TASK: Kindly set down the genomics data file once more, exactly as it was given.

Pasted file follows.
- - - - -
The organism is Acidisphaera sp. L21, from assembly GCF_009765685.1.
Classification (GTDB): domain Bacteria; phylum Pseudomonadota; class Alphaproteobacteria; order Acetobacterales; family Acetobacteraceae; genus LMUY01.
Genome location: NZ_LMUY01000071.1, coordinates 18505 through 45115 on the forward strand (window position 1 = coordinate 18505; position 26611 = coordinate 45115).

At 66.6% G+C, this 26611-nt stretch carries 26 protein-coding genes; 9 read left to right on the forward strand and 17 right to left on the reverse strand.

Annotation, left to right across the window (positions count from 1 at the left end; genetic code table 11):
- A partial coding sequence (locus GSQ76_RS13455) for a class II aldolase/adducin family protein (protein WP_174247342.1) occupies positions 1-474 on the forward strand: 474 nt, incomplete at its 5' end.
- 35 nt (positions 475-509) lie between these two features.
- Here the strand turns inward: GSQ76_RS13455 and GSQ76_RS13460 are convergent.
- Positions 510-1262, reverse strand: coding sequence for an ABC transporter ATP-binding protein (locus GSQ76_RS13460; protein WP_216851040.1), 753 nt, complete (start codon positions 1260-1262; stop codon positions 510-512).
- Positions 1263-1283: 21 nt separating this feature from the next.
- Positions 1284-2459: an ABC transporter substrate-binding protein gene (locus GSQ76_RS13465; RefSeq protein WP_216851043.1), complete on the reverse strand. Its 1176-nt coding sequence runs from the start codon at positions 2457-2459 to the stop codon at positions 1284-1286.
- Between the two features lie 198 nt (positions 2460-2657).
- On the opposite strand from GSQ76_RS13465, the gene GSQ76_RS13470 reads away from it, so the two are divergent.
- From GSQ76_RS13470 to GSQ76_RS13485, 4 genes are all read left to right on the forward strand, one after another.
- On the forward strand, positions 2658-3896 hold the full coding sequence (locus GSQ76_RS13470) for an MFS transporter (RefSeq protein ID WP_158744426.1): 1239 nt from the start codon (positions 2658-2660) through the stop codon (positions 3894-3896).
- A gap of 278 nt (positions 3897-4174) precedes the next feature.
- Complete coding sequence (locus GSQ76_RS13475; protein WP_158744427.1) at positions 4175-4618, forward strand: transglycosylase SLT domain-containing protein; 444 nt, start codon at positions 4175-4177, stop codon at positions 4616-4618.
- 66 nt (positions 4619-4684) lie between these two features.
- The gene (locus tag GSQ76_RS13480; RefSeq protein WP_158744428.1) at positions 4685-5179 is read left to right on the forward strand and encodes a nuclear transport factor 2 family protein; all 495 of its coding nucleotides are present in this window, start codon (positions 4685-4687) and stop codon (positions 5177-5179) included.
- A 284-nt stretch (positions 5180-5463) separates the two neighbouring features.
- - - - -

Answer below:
The organism is Acidisphaera sp. L21, from assembly GCF_009765685.1.
Classification (GTDB): domain Bacteria; phylum Pseudomonadota; class Alphaproteobacteria; order Acetobacterales; family Acetobacteraceae; genus LMUY01.
Genome location: NZ_LMUY01000071.1, coordinates 18505 through 45115 on the forward strand (window position 1 = coordinate 18505; position 26611 = coordinate 45115).

At 66.6% G+C, this 26611-nt stretch carries 26 protein-coding genes; 9 read left to right on the forward strand and 17 right to left on the reverse strand.

Annotation, left to right across the window (positions count from 1 at the left end; genetic code table 11):
- A partial coding sequence (locus GSQ76_RS13455) for a class II aldolase/adducin family protein (protein WP_174247342.1) occupies positions 1-474 on the forward strand: 474 nt, incomplete at its 5' end.
- 35 nt (positions 475-509) lie between these two features.
- Here the strand turns inward: GSQ76_RS13455 and GSQ76_RS13460 are convergent.
- Positions 510-1262, reverse strand: coding sequence for an ABC transporter ATP-binding protein (locus GSQ76_RS13460; protein WP_216851040.1), 753 nt, complete (start codon positions 1260-1262; stop codon positions 510-512).
- Positions 1263-1283: 21 nt separating this feature from the next.
- Positions 1284-2459: an ABC transporter substrate-binding protein gene (locus GSQ76_RS13465; RefSeq protein WP_216851043.1), complete on the reverse strand. Its 1176-nt coding sequence runs from the start codon at positions 2457-2459 to the stop codon at positions 1284-1286.
- Between the two features lie 198 nt (positions 2460-2657).
- On the opposite strand from GSQ76_RS13465, the gene GSQ76_RS13470 reads away from it, so the two are divergent.
- From GSQ76_RS13470 to GSQ76_RS13485, 4 genes are all read left to right on the forward strand, one after another.
- On the forward strand, positions 2658-3896 hold the full coding sequence (locus GSQ76_RS13470) for an MFS transporter (RefSeq protein ID WP_158744426.1): 1239 nt from the start codon (positions 2658-2660) through the stop codon (positions 3894-3896).
- A gap of 278 nt (positions 3897-4174) precedes the next feature.
- Complete coding sequence (locus GSQ76_RS13475; protein WP_158744427.1) at positions 4175-4618, forward strand: transglycosylase SLT domain-containing protein; 444 nt, start codon at positions 4175-4177, stop codon at positions 4616-4618.
- 66 nt (positions 4619-4684) lie between these two features.
- The gene (locus tag GSQ76_RS13480; RefSeq protein WP_158744428.1) at positions 4685-5179 is read left to right on the forward strand and encodes a nuclear transport factor 2 family protein; all 495 of its coding nucleotides are present in this window, start codon (positions 4685-4687) and stop codon (positions 5177-5179) included.
- A 284-nt stretch (positions 5180-5463) separates the two neighbouring features.